Camping your way to family memories 

By Wesley Harris 

Some of my best childhood memories come from family camping trips. They were mostly unorganized affairs with odds and ends of equipment hastily stuffed in the car. Our large family camping tent of heavy olive drab canvas kept us hot in the summer and tended to leak in rainy weather. We weren’t experts with bunches of high-tech gear, but we had fun. 

Camping is a good way for a family to spend time together. It gets you away from distractions so you can spend time alone with your kids and reveal to them the phenomena of nature. There are so many things to discover—flowers, birds, insects, and wildlife. Kids love the outdoors if given the chance to understand its wonders. Camping can be a wonderful family adventure. 

Camping does not require tons of expensive equipment, nor do you have to go a long way to camp. Lincoln Parish Park, for instance, offers campgrounds and RV spots. Visit your local discount store and you can pick up a sleeping bag for each family member and a tent for the cost of a nice hotel room. If you decide to stick with camping, you can upgrade and grow your equipment list over time. 

Let the kids pack their own items. Encourage them to choose only the essentials that will fit in a single bag. That alone can be a learning opportunity. Packing all the camping supplies as a family teaches kids decision-making as they determine what is indispensable and what can be left behind. 

If you have never camped, or have children who have never experienced it, I suggest starting out simple and avoid extreme “roughing it.” Select a state park or campground with electricity and water hookups and restroom facilities. Primitive camping deep in a national forest can be amazing, but it’s something to work up to. 

When planning your family camping trip, consider the activities your kids like—swimming, hiking, canoeing, geocaching, scavenger hunts, bicycling. Meal planning is an important part of your camping trip. Plan the meals together. Kids love to choose what to eat. Planning as a family keeps the kids interested and part of the process.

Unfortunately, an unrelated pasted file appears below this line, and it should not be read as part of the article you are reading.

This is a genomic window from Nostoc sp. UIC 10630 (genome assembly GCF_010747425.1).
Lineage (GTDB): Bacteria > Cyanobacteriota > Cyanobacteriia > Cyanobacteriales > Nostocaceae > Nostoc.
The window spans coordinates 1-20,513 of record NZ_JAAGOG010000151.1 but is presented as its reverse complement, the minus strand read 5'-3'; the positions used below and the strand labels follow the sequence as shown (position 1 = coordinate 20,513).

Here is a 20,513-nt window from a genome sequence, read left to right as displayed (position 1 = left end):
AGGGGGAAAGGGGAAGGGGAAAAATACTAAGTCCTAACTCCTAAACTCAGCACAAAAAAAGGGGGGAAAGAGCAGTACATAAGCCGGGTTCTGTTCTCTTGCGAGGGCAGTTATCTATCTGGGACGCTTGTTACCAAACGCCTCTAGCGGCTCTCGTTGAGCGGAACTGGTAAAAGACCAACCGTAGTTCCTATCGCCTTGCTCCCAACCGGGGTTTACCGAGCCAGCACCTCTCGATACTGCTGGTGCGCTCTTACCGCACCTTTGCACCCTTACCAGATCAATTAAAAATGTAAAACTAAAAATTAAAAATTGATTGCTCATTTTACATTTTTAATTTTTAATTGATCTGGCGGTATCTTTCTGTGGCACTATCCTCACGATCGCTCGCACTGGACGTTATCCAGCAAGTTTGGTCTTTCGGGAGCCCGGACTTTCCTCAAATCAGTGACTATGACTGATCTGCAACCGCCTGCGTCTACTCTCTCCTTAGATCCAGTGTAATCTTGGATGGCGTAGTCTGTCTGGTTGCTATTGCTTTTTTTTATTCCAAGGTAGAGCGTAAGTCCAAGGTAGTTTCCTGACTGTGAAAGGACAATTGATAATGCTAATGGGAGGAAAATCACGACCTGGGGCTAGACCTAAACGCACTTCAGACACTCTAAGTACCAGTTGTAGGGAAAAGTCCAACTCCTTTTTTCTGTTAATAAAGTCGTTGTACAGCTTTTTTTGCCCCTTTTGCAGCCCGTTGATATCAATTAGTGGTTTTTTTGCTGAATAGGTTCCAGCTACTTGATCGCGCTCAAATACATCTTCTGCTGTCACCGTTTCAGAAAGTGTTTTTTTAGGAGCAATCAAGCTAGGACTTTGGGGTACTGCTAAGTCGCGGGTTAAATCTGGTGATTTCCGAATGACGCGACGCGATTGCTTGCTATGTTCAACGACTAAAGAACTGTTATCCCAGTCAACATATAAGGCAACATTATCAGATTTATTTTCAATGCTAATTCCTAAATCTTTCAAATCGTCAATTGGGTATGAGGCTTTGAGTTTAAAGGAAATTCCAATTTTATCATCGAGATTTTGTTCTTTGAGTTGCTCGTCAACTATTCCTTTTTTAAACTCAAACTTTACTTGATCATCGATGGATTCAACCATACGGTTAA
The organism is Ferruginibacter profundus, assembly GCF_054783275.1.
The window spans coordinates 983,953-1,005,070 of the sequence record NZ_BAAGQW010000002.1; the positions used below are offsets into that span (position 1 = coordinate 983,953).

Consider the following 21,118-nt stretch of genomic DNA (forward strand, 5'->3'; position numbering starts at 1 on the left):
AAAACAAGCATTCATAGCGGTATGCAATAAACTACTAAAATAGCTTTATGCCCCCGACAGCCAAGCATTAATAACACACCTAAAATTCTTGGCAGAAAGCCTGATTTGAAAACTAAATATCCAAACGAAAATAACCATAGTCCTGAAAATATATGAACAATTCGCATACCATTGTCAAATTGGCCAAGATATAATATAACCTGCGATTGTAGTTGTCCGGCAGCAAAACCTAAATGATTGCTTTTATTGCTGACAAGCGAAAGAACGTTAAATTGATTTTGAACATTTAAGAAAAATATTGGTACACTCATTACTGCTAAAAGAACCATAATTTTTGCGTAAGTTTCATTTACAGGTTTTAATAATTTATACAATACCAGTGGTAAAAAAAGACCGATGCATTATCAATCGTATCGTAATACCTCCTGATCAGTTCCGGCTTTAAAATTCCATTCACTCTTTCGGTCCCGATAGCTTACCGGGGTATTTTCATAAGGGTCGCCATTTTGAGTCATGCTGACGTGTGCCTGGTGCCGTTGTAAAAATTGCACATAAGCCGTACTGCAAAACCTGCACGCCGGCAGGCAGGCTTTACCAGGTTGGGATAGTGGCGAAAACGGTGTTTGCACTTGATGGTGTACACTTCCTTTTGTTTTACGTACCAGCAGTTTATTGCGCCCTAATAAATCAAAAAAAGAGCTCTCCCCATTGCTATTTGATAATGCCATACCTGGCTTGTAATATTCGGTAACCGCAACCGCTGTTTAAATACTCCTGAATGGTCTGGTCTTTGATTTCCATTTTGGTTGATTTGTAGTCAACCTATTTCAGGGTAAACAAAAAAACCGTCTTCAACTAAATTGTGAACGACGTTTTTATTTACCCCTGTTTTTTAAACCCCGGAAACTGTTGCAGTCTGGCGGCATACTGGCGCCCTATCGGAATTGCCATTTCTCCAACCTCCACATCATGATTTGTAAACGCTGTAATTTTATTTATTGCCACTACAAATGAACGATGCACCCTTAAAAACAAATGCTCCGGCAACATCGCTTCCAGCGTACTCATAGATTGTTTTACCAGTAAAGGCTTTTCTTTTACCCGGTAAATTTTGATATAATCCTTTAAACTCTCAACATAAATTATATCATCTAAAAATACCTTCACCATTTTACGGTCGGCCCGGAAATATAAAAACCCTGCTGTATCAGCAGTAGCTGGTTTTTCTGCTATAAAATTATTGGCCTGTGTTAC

Make campsite chores a family activity, teaching children responsibility and the importance of teamwork. Everyone should have a role in setting up the campsite. Duties can be rotated. Stress the need to leave the campsite cleaner than when you arrived.

Even with a plan, anything and everything can go wrong. That’s part of the fun! 

My most memorable camping trip remains vivid in my mind fifty years later. It rained almost constantly during our weekend trip to the lake. My family and my aunt and uncle and their family pitched our tents in an “unimproved” area (no restrooms, etc.) beside a local lake. Then torrential rains fell. My father and uncle attempted to cook French fries and the fish we had caught. I remember fat drops of rain falling into the frying pot on the propane camp stove, kicking up little explosions of hot oil. We ate standing under the awning of our tents in a downpour.  

My cousin Gary and I played in the rain. We got muddy. We acted stupid, yelling and catching raindrops with open mouths. 

Gary and I talked about “wet fish and soggy potatoes” for years afterward.  

It was a fantastic trip. 

All vacations can create memories, but the memories formed with your family during camping trips are countless and will be cherished forever. Experiencing exciting and enjoyable camping trips with your children while they are young will set them on a path to a lifetime of outdoor activities. 

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